As Charles Dickens once wrote, "It was the best of times. It was the worst of times". Our world has made unparalleled progress in standards of living and in science and technology, yet it is also plagued by new scourges: such as terrorism, financial instability and environmental challenges, to mention just a few. These challenges by their very nature defy single country solutions. Cooperation has become an imperative for us all.

Ladies and Gentlemen,

Winston Churchill once said, "The price of greatness is responsibility". As I will illustrate, China is actively fulfilling its responsibilities consistent with its strength and capacity, to uphold world peace and promote common development.

· China is committed to peaceful and cooperative solutions to conflicts and hotspot issues, and is the largest contributor of peacekeepers amongst the P-5 nation, with 10,000 peacekeepers sent on 24 UN missions so far. Unfortunately as we know even peacekeeping has its dangers and eight Chinese peacekeepers lost their lives in the Haiti earthquake last January.

· China is also committed to non-proliferation, and has acceded to all international treaties on non-proliferation and is a member of many relevant international organisations. It has cooperated with other countries in multilateral export control regimes, and is a strong advocate for the Six-Party Talks on the denuclearisation of the Korean Peninsula. As an active player in the P5+1 talks on the Iranian nuclear issue, China supports the dual-track approach and diplomatic efforts.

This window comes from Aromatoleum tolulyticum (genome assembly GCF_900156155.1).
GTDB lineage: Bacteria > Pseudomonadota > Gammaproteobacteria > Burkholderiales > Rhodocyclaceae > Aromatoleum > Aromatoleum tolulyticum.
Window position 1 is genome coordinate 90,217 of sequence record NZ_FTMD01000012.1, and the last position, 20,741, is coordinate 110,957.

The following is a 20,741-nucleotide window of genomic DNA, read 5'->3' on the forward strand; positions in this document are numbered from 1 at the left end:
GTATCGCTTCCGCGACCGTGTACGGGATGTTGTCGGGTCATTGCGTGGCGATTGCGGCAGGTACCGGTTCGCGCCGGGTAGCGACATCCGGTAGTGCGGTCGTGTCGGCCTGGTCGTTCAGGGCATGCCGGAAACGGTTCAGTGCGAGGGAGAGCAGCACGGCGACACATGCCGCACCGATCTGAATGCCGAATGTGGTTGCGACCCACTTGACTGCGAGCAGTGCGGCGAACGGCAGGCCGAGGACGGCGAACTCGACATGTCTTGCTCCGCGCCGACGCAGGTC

· China is now the biggest contributor to world economic growth. According to the World Bank, 30% of global growth this year may come from China and China has worked hard to promote coordinated actions by major economies against the global financial crisis and pledged to buy up to $50 billion in IMF bonds.

· China is also actively supporting international efforts to alleviate poverty and achieve the UN's Millennium Development Goals., by providing other developing countries, including many in Africa, with 20 billion pounds in assistance and cancelation of debts by 49 heavily indebted poor countries (HIPCs) and least developed countries (LDCs).

I have a close personal bond to Africa, because as young diplomat my first posting was to Zambia. And I still remember vividly the enthusiastic celebrations of the local people when the Tanzania-Zambia railway became operational.

· China is very serious about addressing climate change. Although developing countries are not subject to mandatory targets under the United Nations Framework Convention on Climate Change (UNFCCC), China has pledged to reduce its carbon intensity by 40-45% compared to its 2005 level by 2020. This is a pledge that is not predicated on the efforts of other countries.

Ladies and Gentlemen,